But there are many other mansions, cottages and cabins where Davids place is empty. And he has been banished by some kind of injustice or wrong. Like David he endured long, but slipped away at last. The cold look was cast so often. The javelin of reproach shot so frequently. His presence seemed so to disturb and annoy. He was so often made to feel he was in the way; that one day his place was empty. Or others crowded him out, and there was nothing to do, but to go.

And now the gun, riding whip, book, paper, slipper and dressing gown are put away out of sight. The portrait is removed, for its face troubles. The chair is pushed back into the corner, and various efforts are made to remove all signs that another being ever belonged to the household. But little things come back unexpectedly, a picture is found in an old trunk, and the abandoned, lonesome looking chair has a voice of its own, and above all there is a presence that strangely fills the absence and that will not down or depart.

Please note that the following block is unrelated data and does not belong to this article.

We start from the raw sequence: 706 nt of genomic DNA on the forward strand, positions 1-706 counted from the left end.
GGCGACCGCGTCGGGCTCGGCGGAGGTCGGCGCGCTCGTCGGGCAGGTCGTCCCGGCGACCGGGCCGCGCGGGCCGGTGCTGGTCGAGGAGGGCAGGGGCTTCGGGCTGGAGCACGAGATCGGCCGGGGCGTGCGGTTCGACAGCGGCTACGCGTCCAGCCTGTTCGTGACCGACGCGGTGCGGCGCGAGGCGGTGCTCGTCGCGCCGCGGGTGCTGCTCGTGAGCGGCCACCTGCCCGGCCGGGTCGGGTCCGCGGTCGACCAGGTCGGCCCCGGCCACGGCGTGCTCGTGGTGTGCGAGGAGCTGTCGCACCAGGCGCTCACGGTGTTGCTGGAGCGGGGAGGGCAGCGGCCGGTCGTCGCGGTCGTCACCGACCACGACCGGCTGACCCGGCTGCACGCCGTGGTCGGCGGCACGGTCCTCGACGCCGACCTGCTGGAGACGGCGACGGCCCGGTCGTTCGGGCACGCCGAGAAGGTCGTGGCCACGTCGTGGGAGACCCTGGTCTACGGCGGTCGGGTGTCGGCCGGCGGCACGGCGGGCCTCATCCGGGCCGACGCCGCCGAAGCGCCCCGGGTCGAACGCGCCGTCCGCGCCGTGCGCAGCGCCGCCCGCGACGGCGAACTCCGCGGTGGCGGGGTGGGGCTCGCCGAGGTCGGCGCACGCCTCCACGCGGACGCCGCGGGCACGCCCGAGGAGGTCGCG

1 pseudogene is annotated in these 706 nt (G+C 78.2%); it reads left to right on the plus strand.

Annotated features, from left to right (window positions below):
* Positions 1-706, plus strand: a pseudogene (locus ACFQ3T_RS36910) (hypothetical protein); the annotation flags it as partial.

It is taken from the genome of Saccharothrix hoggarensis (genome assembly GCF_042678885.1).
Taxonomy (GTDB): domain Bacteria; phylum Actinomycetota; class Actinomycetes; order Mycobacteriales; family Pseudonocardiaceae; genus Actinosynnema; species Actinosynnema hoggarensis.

The Bible informs us that Davids vacant seat remained empty forever. He never came back. He was in other places, but never in this one again. He sat at other tables, but never more at the one from which he had been cruelly driven.

It is this feature which makes certain vacant chairs one of the most heart moving of spectacles.